Man overboard from Reeves in the Gulf of Tonkin, late fall of 1965

It was about 2:00 AM. We had been evolving into a routine pattern, but the operations were pretty intensive, and morale was not the best.  We had been out about 20 days.  I had the midwatch on the bridge, and we were in Tomcat position ready for a returning strike.  My JOOD had the con, and I was watching for the returning aircraft.  It was dark, no moon, and the sea was calm.  Suddenly, from the starboard side came the cry “man overboard”. One of the bridge watch repeated the cry, “man overboard, starboard side.” My JOOD immediately gave the order, “Right Full Rudder” to start the Williamson turn.  This would put us into position to reverse the ship’s course and come back down the track, giving us the best chance of picking up the man.  A signalman turned on the searchlight and almost immediately put it on the man in the water.  I took the conn, announcing ”this is Mr. Russell, I have the conn”.  Since I had the man in sight, I slowed and continued coming about.  The boatswain’s mate of the watch had the amidships crew getting the whaleboat over the side, and the captain came to the bridge in response to my call. By the time we had made the full turn, the whaleboat was ready to be lowered, and we put it over to make the pickup.  We might have been able to pick up the man by backing down, but since he didn’t  have a lifejacket, we would have been taking a chance that he would sink or be sucked under by the screws.  As it stood, the whaleboat was able to get to him while the light was on him, and they picked him up and brought him top the ship, where we were making about 5 knots.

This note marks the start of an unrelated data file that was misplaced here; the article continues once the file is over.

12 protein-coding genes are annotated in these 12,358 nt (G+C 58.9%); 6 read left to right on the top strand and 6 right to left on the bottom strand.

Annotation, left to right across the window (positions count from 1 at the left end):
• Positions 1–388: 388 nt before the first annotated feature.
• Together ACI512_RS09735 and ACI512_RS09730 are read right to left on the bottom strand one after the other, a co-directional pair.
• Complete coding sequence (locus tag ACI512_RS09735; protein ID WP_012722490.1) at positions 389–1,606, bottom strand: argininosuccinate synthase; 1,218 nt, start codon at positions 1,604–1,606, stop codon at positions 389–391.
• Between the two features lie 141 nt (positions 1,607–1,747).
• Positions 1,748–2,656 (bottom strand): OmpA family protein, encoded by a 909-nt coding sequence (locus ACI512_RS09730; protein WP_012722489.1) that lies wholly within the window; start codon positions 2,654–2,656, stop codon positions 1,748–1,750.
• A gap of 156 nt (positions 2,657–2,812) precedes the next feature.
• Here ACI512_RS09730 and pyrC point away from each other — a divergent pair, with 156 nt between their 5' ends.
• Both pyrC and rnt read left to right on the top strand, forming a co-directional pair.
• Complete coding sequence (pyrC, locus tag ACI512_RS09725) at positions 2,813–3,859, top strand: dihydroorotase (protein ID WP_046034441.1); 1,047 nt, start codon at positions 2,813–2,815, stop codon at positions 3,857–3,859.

His division officer was sent to interrogate him as to what had happened, and he admitted that he had decided to commit suicide because of his depression over being at sea.  He was put under watch in the fo’csle, and we offloaded him to the carrier for disposition, I suppose a psychiatric evaluation and administrative discharge.  In later months, there were others who did much the same thing from the carrier, but we never had another from our crew.